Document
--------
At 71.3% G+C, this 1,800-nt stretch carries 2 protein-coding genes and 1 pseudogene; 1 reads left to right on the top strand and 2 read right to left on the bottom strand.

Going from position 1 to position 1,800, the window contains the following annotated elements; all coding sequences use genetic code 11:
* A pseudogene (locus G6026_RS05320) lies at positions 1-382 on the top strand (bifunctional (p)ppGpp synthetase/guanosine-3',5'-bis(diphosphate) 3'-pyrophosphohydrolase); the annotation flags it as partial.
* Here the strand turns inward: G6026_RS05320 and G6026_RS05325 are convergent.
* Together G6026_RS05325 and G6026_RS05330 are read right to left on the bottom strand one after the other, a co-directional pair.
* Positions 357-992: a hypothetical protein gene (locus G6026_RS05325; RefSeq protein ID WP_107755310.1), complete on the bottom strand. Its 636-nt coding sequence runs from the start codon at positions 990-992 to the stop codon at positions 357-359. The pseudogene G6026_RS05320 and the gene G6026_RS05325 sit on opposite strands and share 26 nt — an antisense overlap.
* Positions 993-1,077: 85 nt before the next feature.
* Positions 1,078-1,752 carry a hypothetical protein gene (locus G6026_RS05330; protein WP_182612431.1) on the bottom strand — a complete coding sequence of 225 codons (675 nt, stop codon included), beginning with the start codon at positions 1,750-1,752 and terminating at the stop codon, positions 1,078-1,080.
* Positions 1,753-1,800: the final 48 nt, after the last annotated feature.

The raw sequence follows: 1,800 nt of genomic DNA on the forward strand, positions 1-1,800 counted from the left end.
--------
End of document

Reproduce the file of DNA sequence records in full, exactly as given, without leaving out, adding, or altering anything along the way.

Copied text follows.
At 71.3% G+C, this 1,800-nt stretch carries 2 protein-coding genes and 1 pseudogene; 1 reads left to right on the top strand and 2 read right to left on the bottom strand.

Going from position 1 to position 1,800, the window contains the following annotated elements; all coding sequences use genetic code 11:
* A pseudogene (locus G6026_RS05320) lies at positions 1-382 on the top strand (bifunctional (p)ppGpp synthetase/guanosine-3',5'-bis(diphosphate) 3'-pyrophosphohydrolase); the annotation flags it as partial.
* Here the strand turns inward: G6026_RS05320 and G6026_RS05325 are convergent.
* Together G6026_RS05325 and G6026_RS05330 are read right to left on the bottom strand one after the other, a co-directional pair.
* Positions 357-992: a hypothetical protein gene (locus G6026_RS05325; RefSeq protein ID WP_107755310.1), complete on the bottom strand. Its 636-nt coding sequence runs from the start codon at positions 990-992 to the stop codon at positions 357-359. The pseudogene G6026_RS05320 and the gene G6026_RS05325 sit on opposite strands and share 26 nt — an antisense overlap.
* Positions 993-1,077: 85 nt before the next feature.
* Positions 1,078-1,752 carry a hypothetical protein gene (locus G6026_RS05330; protein WP_182612431.1) on the bottom strand — a complete coding sequence of 225 codons (675 nt, stop codon included), beginning with the start codon at positions 1,750-1,752 and terminating at the stop codon, positions 1,078-1,080.
* Positions 1,753-1,800: the final 48 nt, after the last annotated feature.

The raw sequence follows: 1,800 nt of genomic DNA on the forward strand, positions 1-1,800 counted from the left end.